Concurrent Session Six

Tuesday, May 3, 2016 at 1:30 pm


45-minute Interactive Workshop (Regina Room)

The Growth of Socially Mediated Teacher Professional Development – The Development of an Educational Twitter Chat

Kelly Christopherson, University of Regina

Abstract: Twitter chats have become a dynamic way for educators to connect and share, learn and develop. See how #saskedchat has evolved from it’s beginnings and the many ways it supports teacher growth.


45-minute Interactive Workshop (Wascana Room)

Integrating the Reflect Rubric into Online Learning Personal Reflection Journals for Health Professionals studying the Role of the Practitioner in Indigenous Wellness

Daniel Mittelholt, Stacey Lovo Grona and Heather Stenerson, Continuing Medical Education, University of Saskatchewan

Abstract: Designing and implementing online courses that operate in the affective domain are few and far between. Challenges occur not just with development but with measuring changes in learner attitude that come as a result of that learning environment. This workshop will focus on the evolving development of an online course whose major goal is to engender a shift in attitude among its learners. We will elaborate on the needs analysis that formed the basis of the course, the delivery of content through focused video-based stories and the use of the REFLECT Rubric, developed out of Brown University by Dr. Hedy Wald and her team. This rubric is integrated into the Blackboard Learn course: to assist the learner in writing their own reflection journals; in providing meaningful feedback to the learner on their progress towards developing “… a greater understanding of both the self and the situation so that future actions can be informed by this understanding” and in providing a viable measure of attitudinal change by the learner.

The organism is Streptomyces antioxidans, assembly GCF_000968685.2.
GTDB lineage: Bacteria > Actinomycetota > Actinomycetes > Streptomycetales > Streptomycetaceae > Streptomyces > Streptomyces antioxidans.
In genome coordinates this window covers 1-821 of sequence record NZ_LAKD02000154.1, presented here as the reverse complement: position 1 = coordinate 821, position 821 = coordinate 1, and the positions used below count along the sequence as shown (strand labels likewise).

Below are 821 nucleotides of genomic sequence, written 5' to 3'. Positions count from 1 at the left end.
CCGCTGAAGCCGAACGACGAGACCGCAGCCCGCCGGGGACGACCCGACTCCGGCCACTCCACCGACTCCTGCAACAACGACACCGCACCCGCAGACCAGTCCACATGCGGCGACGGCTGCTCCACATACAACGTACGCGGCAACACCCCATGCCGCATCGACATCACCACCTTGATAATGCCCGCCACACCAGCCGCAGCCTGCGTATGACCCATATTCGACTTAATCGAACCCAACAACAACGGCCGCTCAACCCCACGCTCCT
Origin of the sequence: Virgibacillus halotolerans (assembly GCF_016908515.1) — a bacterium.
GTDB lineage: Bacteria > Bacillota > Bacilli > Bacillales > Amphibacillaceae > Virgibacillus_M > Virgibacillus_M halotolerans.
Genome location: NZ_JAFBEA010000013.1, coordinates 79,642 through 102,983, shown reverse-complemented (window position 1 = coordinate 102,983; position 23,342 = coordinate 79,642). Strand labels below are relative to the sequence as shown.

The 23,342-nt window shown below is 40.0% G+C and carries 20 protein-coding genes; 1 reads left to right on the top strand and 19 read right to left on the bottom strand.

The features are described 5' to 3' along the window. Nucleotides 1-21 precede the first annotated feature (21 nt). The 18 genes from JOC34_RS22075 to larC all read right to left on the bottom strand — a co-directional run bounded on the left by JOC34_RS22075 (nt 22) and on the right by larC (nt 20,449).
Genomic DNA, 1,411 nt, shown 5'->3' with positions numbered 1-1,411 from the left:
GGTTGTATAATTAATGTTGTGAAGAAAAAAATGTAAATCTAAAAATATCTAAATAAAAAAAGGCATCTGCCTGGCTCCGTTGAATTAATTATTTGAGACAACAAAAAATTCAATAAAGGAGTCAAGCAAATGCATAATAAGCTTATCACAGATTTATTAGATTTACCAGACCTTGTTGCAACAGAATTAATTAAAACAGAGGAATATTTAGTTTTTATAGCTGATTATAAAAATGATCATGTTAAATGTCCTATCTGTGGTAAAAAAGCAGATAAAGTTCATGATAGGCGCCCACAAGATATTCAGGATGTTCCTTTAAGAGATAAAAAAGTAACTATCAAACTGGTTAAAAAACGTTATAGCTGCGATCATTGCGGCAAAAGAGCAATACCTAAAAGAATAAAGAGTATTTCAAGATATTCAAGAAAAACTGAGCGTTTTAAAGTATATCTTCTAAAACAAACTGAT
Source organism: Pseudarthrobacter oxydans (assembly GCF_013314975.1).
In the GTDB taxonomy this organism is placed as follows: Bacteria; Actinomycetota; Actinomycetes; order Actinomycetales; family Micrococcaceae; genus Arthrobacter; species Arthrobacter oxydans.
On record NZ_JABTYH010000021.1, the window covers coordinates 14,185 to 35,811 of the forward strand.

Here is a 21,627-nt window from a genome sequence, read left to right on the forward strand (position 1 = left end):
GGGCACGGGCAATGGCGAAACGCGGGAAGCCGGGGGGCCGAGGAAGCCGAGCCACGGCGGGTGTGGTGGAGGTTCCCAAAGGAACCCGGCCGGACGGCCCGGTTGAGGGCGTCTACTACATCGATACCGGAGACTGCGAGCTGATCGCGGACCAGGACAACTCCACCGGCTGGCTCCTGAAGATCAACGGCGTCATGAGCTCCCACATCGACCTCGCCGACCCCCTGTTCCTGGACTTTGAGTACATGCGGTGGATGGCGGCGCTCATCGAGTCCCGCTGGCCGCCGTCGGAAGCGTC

45-minute Interactive Workshop (CTL Instructional Space)

A Critical Approach to Instructional Design

Stephen Wihak and Kirsten Hansen, University of Regina

Abstract: This interactive workshop will offer opportunities to discuss some of the areas of concern around the intersection of technology and socially just teaching and learning as we attempt to answer the following question: to what extent must we all be advocates for socially just technology applications in the contemporary university?